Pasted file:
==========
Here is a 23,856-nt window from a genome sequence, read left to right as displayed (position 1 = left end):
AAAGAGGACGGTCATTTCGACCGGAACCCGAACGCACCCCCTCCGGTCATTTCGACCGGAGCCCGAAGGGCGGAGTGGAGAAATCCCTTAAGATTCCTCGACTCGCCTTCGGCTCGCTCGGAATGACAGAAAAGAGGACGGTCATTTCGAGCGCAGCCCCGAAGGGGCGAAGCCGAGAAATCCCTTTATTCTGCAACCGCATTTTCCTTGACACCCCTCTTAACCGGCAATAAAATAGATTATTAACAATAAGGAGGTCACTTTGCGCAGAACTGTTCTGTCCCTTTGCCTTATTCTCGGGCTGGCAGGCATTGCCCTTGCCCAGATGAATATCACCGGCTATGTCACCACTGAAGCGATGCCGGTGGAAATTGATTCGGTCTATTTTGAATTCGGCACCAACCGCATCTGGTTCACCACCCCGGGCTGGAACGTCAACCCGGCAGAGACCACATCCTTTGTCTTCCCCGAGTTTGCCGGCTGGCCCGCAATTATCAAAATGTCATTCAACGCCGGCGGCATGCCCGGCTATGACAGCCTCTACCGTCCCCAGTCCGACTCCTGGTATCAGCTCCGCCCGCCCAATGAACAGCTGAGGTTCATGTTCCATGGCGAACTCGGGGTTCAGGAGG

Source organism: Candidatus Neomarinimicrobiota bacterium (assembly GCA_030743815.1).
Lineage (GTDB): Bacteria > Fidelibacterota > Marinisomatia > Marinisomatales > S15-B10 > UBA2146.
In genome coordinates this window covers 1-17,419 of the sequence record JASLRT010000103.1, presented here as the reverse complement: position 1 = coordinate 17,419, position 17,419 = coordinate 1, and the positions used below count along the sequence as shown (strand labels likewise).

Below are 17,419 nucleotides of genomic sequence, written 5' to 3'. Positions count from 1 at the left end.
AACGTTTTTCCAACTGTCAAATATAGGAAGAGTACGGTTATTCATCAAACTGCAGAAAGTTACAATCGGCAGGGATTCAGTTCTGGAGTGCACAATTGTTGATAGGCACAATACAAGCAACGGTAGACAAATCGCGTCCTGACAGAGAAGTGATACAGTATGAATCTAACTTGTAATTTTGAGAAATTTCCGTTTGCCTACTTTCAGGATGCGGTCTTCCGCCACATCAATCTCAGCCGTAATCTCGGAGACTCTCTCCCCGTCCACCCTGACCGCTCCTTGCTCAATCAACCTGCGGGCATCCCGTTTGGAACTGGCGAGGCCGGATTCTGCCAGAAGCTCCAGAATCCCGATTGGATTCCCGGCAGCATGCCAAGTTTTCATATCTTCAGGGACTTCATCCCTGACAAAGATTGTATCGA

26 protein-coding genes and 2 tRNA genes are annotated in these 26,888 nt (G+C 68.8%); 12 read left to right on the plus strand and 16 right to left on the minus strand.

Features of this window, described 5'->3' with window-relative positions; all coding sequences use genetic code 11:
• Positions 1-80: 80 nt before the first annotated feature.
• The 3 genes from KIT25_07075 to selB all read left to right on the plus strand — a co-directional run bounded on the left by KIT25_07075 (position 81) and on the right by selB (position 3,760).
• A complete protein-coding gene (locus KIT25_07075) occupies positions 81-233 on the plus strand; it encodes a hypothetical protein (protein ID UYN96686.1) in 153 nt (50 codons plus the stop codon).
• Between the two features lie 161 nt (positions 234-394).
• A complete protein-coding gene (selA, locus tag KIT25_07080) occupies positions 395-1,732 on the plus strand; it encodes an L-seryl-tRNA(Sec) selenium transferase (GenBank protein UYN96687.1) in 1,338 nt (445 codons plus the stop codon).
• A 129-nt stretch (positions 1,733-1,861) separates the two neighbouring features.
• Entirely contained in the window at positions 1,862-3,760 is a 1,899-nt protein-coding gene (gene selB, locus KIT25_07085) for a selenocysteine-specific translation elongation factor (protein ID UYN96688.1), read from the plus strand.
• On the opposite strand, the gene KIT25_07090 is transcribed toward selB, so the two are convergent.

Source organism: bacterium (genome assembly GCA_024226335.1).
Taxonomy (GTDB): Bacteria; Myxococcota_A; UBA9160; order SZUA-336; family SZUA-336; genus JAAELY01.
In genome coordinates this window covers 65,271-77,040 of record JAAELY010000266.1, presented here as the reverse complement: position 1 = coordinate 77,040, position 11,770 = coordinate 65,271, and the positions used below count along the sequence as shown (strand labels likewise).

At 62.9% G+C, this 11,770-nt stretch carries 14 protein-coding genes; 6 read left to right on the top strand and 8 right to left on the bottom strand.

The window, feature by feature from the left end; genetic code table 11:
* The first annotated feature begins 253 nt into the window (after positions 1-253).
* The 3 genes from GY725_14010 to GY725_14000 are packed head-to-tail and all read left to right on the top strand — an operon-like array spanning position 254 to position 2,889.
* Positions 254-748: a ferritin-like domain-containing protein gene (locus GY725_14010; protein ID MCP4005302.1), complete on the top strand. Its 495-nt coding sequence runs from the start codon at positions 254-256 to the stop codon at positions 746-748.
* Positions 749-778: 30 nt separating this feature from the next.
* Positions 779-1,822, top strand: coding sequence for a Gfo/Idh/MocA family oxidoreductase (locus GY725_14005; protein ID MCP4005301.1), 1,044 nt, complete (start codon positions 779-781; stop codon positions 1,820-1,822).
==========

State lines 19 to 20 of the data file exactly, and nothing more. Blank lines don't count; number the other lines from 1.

Taxonomy (GTDB): Bacteria; Myxococcota_A; UBA9160; order SZUA-336; family SZUA-336; genus JAAELY01.
In genome coordinates this window covers 65,271-77,040 of record JAAELY010000266.1, presented here as the reverse complement: position 1 = coordinate 77,040, position 11,770 = coordinate 65,271, and the positions used below count along the sequence as shown (strand labels likewise).